“They would be a fool to keep it going.”

Marco Gibbs has lived in Engelhard in Hyde County his whole life.  He remembers when the first red wolves were released at the nearby Alligator River National Wildlife Refuge in 1987.

“For some crazy reason, they think they could do it.  But after 30 years here with this experiment, I think they say 30 million dollars or more of our taxpayer money, the program is a failure.”

Gibbs blames the U.S. Fish and Wildlife Services for changing regulations in order to continue the program.  He remembers being told that the red wolves would stay on refuge property and eat small mammals like opossums and nutria.  That, he says turned out to be a lie.

“They told us a lot of things about that wolf. Would not breed with wild dogs and coyotes, would not eat big game, purpose of the collar was to keep it on the refuge, it would not pack, would only have one or two in a liter. They’ve had a lot of liters with five and six.”

And he’s not the only one who wants to see the recovery program’s end. Ottis Clayton Jr. owns a 600 acre farm about a mile from the Pocosin Lakes National Wildlife Refuge.

Credit Wildlands Network

  “That’s where they released them and that just got took over with the wolves and coyotes.  I lost count at 23 one night.”

Clayton is a hunter and trapper as well.  He says the red wolf has caused the population of coyotes to get out of hand. 

“If we were like other counties in the state, if we didn’t have a red wolf, we would have coyote hunting at night and we could better handle to keep them from being so thick.  That night I saw twenty five, I couldn’t shoot them.  It’s against the law because the red wolf is here.”

To make matters worse, Clayton says red wolves and the increasing number of coyotes are decimating the wildlife around his property.

“I have deer plots and stuff.  I feed the deer and try to increase the wildlife and have a better hunt there.  That just draws them… the more you feed them deer and the quail, that just makes a food plot for the wolves and the coyotes.”

Credit Wildlands Network

  However, conservation scientist with Wildlands Network Ron Sutherland argues the red wolf helps bring balance to the food chain since it’s a top predator.  He says the argument that red wolves and coyotes are wiping out the wildlife is untrue.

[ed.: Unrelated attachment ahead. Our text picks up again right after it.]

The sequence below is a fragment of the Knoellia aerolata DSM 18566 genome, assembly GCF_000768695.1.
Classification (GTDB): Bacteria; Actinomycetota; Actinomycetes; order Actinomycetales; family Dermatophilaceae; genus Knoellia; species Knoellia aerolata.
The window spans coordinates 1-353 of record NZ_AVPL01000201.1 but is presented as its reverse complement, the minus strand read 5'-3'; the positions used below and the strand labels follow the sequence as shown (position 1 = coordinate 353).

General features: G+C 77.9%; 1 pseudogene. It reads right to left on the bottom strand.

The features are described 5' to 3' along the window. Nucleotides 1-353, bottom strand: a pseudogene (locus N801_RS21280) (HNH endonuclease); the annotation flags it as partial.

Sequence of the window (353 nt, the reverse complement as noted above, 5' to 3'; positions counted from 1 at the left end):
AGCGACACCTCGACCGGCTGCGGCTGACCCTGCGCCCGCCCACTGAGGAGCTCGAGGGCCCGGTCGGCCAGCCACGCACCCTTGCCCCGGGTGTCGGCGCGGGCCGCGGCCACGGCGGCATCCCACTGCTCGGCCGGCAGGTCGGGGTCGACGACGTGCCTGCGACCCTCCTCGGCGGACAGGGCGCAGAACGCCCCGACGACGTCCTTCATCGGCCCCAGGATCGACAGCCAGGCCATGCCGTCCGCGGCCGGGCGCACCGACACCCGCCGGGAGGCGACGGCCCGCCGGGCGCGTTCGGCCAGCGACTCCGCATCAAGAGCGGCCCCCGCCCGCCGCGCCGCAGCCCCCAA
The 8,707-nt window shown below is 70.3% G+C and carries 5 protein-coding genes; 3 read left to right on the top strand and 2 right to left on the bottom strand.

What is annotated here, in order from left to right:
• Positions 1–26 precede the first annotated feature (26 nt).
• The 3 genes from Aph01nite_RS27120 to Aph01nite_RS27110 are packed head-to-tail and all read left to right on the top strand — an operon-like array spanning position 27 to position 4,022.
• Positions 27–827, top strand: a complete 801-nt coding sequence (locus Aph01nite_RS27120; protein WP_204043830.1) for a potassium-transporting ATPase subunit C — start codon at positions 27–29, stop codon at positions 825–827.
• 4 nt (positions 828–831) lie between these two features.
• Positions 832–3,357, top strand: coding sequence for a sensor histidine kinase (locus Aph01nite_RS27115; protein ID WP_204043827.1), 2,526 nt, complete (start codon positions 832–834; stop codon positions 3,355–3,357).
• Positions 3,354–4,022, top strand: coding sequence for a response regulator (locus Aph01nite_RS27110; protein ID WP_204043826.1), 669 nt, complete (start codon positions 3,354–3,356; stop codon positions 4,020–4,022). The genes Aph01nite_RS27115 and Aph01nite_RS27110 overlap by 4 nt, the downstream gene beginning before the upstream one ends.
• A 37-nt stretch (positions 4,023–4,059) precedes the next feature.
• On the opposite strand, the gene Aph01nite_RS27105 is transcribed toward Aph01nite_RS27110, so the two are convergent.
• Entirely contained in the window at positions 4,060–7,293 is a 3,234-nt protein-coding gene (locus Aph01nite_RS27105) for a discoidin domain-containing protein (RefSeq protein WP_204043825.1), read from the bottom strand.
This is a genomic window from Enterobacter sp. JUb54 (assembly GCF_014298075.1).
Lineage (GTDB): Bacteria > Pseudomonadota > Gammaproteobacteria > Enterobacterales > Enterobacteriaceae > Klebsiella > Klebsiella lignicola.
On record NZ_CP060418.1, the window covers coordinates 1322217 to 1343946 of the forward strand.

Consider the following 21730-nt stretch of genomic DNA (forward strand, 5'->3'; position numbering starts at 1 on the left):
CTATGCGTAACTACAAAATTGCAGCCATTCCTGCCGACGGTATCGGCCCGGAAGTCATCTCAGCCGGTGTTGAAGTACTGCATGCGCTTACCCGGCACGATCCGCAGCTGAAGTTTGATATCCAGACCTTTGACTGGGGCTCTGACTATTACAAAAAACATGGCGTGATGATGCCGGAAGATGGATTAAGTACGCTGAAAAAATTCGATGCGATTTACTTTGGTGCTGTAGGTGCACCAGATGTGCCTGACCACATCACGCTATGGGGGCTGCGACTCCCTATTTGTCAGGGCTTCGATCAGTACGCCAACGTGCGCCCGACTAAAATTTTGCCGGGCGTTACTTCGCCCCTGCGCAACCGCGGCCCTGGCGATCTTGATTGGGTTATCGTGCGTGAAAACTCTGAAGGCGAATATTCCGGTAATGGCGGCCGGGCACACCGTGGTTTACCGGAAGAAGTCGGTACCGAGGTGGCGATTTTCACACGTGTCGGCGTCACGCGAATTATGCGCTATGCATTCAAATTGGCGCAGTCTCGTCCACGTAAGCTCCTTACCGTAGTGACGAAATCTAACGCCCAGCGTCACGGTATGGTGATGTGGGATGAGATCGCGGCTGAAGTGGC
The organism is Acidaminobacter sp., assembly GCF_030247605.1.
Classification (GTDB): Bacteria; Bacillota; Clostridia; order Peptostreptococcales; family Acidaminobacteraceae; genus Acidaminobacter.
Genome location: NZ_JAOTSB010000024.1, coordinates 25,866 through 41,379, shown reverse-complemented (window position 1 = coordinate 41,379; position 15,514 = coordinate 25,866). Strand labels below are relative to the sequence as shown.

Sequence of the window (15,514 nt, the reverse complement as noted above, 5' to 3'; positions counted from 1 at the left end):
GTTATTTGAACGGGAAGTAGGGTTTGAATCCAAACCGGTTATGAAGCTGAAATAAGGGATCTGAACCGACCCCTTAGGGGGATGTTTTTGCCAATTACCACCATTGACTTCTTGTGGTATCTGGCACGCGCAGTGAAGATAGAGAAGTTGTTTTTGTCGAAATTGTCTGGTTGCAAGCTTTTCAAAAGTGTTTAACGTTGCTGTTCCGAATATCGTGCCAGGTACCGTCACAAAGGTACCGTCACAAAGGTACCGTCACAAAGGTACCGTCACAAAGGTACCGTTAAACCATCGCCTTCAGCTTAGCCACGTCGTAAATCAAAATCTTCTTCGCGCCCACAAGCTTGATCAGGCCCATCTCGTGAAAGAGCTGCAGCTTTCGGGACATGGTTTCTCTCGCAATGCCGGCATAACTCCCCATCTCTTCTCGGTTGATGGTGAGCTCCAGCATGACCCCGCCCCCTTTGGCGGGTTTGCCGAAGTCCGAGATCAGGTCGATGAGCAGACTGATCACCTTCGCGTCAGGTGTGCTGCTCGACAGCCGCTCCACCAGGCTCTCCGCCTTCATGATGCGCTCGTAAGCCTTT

“We put out 22 wildlife cameras in the red wolf recovery area in 2015 with the idea of documenting what’s out there in terms of the wildlife. We’re trying to address some concerns that the wolves and coyotes are causing some sort of wildlife disaster.”

Over the course of a year, the cameras in the Alligator River and Pocosin Lakes National Wildlife Refuges have collected more than 10,000 images.

“And what we’ve found is the woods are full with wildlife in that area, it’s the furthest thing from a wildlife disaster that you can get to on the East Coast I think.  It’s probably one of the best wildlife spectacles in the United States.”

Credit Wildlands Network

  The Red Wolf Recovery Program was once a story of the successful reintroduction of a species declared biologically extinct in the wild.  Nearly thirty years later, the mention of it conjures up passionate opinions and strong arguments for and against the red wolf.  Still, the U.S. Fish and Wildlife Service has the final word.  They’re set to announce whether they’ll continue or end the program in September. 

To see a collection of images from Wildland Network's cameras in the red wolf recovery area, go to: www.flickr.com/photos/redwolfreality/albums

Jared Brumbaugh is the Assistant General Manager for Public Radio East. An Eastern North Carolina native, Jared began his professional public radio career at Public Radio East while he was a student at Craven Community College earning his degree in Electronics Engineering Technology. During his 15+ years at Public Radio East, he has served as an award-winning journalist, producer, and on-air host. When not at the station, Jared enjoys hiking, traveling, and honing his culinary skills.